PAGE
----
As a wide-eyed kid, these are the first Warriors teams I remember. But even in those frustrating, losing years, those games still lived and breathed all of Oracle’s intangibles. To a boy, launching Krispy Kreme boxes out of a pressurized cannon into the last few rows of the upper level was nearly as exciting as seeing Jason Richardson reverse slam an alley oop from Baron Davis. Or watching color commentator Jim Barnett sink corner three’s before a game in a full suit — jacket and all. Or the acrobatic trampoline dunks from the team mascot, ‘Thunder,’ at half time, or the way the crowd would erupt into a frenzy when Andris Biedrins would finally make a free throw. See, at Oracle, it was the game that mattered. Sure, fans wanted to see their team win, but that was secondary to the magic that made an evening at Oracle so exhilarating.
These are memories that fueled Warriors fandom. The days that didn’t hinge on wins and losses as much as they did just being a part of something that was somehow bigger than yourself, but you could never quite put your finger on what that something was. Even in the Days of Suck, the hustle and grit were always there — there was always that thirst to make it.
Which is why the 2007 playoffs are forever burned into the mental retina of Warriors fans everywhere. Because for 13 parching years they existed as a team shrouded in a cloud of perpetual disappointment. Coaches and players came and went (some even choked their way out), draft picks became flops, budding stars were lost, the team couldn’t even tank properly. The heartbreaks are endless. But finally…finally…the Warriors snuck into the postseason in 2007. Poised to face MVP Dirk Nowitzki and the 67-15 Dallas Mavericks in the first round, it was the classic David and Goliath matchup. Only instead of a rock and a sling, the Warriors were armed with the vocal ammunition of more than 20,000 fanatical believers, who wanted victory as badly as the players did — if not more.
I was in fifth grade during this legendary run and remember climbing the stairs to section 209 and finding my seat next to my dad in the very last row of the arena on that May evening before Game Six. With my back against the wall, I crawled into the yellow We Believe shirt that was draped over my chair. On my 10-year-old body, the extra-large tee wore more like a dress than a shirt, but it didn’t matter — nothing mattered that day except for Warrior basketball. Nothing mattered except the possibility of what was previously unthinkable.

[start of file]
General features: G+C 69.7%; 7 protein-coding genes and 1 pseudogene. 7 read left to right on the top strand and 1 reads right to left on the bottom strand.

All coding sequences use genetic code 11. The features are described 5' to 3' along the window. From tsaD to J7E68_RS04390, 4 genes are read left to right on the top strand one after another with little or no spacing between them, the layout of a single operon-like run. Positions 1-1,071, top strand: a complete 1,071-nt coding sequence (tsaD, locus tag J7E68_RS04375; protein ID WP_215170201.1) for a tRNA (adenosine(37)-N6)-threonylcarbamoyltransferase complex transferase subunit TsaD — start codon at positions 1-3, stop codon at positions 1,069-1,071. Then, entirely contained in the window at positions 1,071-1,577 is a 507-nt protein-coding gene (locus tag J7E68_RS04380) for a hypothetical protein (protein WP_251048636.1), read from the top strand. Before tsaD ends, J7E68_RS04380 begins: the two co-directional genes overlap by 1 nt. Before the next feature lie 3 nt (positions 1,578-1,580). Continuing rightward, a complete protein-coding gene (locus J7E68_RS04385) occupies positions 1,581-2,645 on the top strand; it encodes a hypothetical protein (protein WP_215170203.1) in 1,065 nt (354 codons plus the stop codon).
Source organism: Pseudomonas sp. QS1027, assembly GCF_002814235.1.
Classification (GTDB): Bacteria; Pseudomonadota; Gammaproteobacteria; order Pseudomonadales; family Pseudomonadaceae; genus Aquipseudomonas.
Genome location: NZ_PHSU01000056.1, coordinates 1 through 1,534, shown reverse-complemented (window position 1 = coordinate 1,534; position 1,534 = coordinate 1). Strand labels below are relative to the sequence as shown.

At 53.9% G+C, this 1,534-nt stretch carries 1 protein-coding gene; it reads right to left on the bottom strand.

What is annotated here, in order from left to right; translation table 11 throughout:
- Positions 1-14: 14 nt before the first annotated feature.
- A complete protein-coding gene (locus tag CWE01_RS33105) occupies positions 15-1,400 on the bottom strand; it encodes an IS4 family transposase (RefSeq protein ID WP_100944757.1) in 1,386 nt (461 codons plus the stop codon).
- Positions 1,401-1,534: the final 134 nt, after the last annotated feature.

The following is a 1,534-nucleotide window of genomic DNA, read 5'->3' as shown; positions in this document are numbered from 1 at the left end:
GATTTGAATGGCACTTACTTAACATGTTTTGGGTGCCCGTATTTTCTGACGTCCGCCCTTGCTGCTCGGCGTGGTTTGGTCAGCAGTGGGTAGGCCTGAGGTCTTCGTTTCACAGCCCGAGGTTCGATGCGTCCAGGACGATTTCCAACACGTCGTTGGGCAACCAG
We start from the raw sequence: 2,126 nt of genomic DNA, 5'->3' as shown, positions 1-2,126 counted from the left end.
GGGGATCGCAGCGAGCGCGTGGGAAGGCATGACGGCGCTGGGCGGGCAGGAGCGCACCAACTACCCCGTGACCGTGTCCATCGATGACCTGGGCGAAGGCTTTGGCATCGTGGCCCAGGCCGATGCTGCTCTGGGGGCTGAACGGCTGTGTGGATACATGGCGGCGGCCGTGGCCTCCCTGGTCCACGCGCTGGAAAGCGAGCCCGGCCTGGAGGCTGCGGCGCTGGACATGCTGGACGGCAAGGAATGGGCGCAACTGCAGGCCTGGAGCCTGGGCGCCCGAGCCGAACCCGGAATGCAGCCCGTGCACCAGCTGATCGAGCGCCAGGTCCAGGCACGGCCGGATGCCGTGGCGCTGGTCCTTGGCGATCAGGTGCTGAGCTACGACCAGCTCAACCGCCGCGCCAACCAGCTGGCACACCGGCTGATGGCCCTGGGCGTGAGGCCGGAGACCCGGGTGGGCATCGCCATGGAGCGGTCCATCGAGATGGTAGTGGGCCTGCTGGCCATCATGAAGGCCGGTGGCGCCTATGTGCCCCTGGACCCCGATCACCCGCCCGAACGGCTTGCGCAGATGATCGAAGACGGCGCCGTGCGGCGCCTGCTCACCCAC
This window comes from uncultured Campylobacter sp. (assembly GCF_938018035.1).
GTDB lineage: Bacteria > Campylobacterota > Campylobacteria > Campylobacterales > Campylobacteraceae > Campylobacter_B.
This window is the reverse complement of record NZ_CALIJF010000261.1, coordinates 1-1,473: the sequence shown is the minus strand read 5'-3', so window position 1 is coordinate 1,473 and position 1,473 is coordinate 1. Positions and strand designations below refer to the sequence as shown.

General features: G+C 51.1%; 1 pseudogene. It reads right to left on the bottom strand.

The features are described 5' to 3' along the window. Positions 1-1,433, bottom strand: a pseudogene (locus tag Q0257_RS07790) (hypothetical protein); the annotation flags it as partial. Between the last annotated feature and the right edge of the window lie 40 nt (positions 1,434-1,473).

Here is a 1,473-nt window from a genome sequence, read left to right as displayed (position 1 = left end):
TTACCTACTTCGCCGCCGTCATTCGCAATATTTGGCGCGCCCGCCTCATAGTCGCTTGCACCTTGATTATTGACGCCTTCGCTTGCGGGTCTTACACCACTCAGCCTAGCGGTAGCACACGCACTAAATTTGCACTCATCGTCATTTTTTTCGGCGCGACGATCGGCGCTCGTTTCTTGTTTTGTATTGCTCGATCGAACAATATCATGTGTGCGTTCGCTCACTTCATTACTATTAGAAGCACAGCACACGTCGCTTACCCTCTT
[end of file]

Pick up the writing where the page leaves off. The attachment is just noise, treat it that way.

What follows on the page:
The energy inside Oracle was palpable. You could sense what was coming; you could feel it on your skin, in your heart, everywhere around you. It plays back in my mind similar to how that dream with Curry does. It’s somewhat distant like a dream can be, but the whole time I somehow knew what was going to unfold. Everything seemed predetermined by some outside force long before the ball tipped. I spent almost the entire game standing on top of the seat I paid to sit in, straining to take it all in because with every anything — a made basket, tipped pass, block, forced turnover — Warriors fans exploded.
“What emotion and what energy from this crowd here in Oakland,” TNT play-by-play announcer Marv Albert exclaimed into his microphone during the third quarter.
“I think it’s the best crowd in the NBA,” then-broadcaster Steve Kerr responded, “and they deserve what they’re getting right now. It’s been a long time coming for Warriors fans.”
So, two weeks ago, when the current Warriors took to the court and peeled off their warm-up jerseys to reveal the throwback We Believe uniforms underneath — the hairs on my arms stood on end. The moment was electric. It was the amalgamation of new and old; the visible recognition of all those years of struggle and the ultimate victory of hope. And with Curry standing at mid-court, flaunting the throwback logo on his chest a-la-Mac Dre, he seemed to scream, look at all we’ve done, what we’ve made here, how long we’ve dreamed this dream. And this dream is mine. And this dream is yours.
He dreamed it as an undersized, overlooked and under-appreciated player most of his life. And he dreamed it in 2009 when he wore that horrendously classic jersey during his rookie year, before anyone could have genuinely predicted the game-altering talent he would eventually become. In a sense, he has that Oakland spirit in him, too. The one that flouts adversity and doubt, and crafts its cards into winning hands. And, really, those are the best human experiences, aren’t they? The underdog victory that makes the sweetest story. That makes hope come alive and dreams come true.
It’s easy to write off the Warriors move to San Francisco as a business play — and for owners Joe Lacob and Peter Guber, it may be — but in a way, this is often how the story goes for those that do what it takes to make it out; for those that finally succeed. And it might be tempting to cast the organization as sellouts to Bigger and Better. But no matter what, the history that the Warriors made in The Town, and the memories they gave the fans — and that fans gave them — will live on forever. Regardless of area code.
Because no matter how many luxury suites sell, or how many Tesla’s line the parking lot, you will never be able to take Oakland out of the Warriors. Ever.
Written by: Carson Parodi — firstname.lastname@example.org